Earlier this summer Missouri based newspaper and online new source The Missoulian posted the following story in support of their local Job Corps center. The article highlights the contributions and connections Job Corps has made in the Bitterroot Valley community.
MISSOULIAN EDITORIAL: Trapper Creek Job Corps deserves support
The folks at Trapper Creek Job Corps have much to celebrate this month.
For one, next week the job corps center based in the Bitterroot Valley will end a seven-month enrollment freeze. It had been forced to drastically reduce enrollment since January from 224 to just 154 students – the lowest it’s ever been, according to center director Linda Guzik.
For another, it was during this freeze that the modest facility located along the West Fork of the Bitterroot River was named the national Center of the Year by the U.S. Forest Service Job Corps Executive Team.
The Trapper Creek Job Corps center earned this distinction for its exceptional graduation rates and other outstanding performance results.
“ … the Trapper Creek Job Corps Center has demonstrated exceptionally high performance and teamwork,” the award explains. “The center has developed strong community partnerships and was statistically ranked as the No. 1 Forest Service Job Corps center in the nation.”
Indeed, a whopping 92 percent of its graduates have found work in their preferred trades, joined the military or gone on to pursue higher education. Of those who landed a job in their industry, the average earned wage was $11.21 an hour.
This is an especially notable, and valuable, achievement given the otherwise dismal youth employment numbers in the United States. The so-called “scarred generation” are those, generally between the ages of 16-24, who had the misfortune of first entering the work force during a recession. This generation is experiencing the highest rate of unemployment for their age group in more than six decades, a factor that puts them at increased risk of unemployment and reduced wages throughout their working lives.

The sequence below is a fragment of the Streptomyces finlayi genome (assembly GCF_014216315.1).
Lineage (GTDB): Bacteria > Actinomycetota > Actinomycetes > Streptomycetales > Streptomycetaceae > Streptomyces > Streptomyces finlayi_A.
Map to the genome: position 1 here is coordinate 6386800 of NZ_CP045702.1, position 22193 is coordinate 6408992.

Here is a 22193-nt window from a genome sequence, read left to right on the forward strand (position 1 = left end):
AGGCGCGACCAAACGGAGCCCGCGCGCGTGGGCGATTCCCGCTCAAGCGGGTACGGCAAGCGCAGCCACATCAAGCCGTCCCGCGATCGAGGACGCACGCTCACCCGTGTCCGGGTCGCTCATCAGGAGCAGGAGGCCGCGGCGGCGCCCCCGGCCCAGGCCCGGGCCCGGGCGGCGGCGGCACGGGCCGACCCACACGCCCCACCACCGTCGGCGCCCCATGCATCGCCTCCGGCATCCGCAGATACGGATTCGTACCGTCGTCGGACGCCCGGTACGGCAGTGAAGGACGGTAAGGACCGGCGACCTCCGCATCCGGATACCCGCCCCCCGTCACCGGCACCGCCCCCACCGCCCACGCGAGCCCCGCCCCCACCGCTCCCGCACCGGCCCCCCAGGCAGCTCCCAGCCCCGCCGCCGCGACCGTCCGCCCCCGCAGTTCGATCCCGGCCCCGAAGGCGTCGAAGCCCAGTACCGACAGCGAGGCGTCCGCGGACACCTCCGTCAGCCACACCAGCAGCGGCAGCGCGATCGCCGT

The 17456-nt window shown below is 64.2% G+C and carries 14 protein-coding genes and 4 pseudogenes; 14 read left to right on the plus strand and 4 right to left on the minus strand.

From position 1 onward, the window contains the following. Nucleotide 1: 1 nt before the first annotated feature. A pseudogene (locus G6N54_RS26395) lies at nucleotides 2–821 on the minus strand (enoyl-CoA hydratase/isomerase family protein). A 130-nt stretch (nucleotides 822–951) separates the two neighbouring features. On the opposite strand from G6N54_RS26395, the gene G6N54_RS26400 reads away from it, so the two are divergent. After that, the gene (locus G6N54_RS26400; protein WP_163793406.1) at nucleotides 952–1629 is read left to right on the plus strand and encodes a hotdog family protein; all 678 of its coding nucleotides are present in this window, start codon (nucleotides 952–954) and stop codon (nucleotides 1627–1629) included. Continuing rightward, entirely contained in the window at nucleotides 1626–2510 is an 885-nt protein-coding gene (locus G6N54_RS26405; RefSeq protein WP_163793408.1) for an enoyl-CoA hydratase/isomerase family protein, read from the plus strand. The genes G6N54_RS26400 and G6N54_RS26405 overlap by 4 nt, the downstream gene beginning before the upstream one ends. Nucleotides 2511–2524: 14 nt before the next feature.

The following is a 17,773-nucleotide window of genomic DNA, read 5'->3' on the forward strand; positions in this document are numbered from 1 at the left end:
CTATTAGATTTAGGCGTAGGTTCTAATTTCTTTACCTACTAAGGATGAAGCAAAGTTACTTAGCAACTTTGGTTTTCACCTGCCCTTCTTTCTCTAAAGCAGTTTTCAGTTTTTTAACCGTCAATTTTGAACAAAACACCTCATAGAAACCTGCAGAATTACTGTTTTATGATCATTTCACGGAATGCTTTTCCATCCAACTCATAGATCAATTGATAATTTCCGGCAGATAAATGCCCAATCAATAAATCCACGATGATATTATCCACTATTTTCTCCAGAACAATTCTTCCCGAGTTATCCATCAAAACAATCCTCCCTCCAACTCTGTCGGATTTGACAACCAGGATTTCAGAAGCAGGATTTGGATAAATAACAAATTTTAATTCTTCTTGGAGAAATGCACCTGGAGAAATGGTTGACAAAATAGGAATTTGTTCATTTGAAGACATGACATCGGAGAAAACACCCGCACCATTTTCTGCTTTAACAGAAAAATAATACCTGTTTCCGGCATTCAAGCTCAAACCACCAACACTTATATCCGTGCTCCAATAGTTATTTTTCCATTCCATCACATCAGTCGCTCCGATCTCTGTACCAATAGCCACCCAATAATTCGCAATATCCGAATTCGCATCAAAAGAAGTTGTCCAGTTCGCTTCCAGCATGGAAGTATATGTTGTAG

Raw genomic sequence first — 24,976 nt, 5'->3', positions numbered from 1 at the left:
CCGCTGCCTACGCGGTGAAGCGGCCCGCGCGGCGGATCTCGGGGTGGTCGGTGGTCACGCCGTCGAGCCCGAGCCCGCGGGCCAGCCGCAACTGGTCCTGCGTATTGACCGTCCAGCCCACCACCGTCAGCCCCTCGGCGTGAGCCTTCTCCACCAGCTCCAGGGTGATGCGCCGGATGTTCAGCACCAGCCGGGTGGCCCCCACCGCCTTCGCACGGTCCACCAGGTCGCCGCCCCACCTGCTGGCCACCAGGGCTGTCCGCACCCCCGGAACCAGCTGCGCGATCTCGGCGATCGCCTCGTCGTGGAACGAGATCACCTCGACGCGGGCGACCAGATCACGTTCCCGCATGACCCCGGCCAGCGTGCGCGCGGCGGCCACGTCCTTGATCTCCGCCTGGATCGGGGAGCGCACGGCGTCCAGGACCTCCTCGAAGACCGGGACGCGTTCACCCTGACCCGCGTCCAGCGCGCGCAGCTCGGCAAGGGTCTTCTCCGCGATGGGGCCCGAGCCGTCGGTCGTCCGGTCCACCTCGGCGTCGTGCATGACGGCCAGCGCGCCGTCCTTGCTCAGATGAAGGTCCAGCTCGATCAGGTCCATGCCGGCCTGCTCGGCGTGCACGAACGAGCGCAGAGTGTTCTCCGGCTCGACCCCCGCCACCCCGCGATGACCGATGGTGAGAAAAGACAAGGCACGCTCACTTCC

Job Corps exists to support this same population. Its 125 centers throughout the nation offer youth between the ages of 16 and 24 the chance to turn their lives around by providing free job training and life skills. Each year, an estimated 60,000 students take part in Job Corps.
Unfortunately, the program has been beset by budgeting and management problems over the last few years that left it facing a budget deficit of more than $60 million. In response, the Labor Department took the unprecedented step of ordering enrollment freezes on three separate occasions over a period of eight months.
The latest freeze came in January but was lifted in April for all Job Corps centers except the roughly two dozen run by the U.S. Forest Service. Unfortunately, that includes the Trapper Creek Job Corps.
Now, at last, the Trapper Creek center has been given permission to begin enrolling new students.
However, some estimates peg the number of students turned away from the nation’s Job Corps centers at 10,000. Additionally, the Labor Department is still expecting future enrollment to be reduced by about 20 percent.
That’s a poor direction to take this program at a time when the nation’s youth clearly need more, not less, help starting their careers.
And it’s an especially backward move to make given the proven value of job training centers like the award-winning one at Trapper Creek. The Trapper Creek Job Corps deserves kudos for its good work, and better budget support for increasing its enrollment – so that even more youth can get a strong start on their future careers.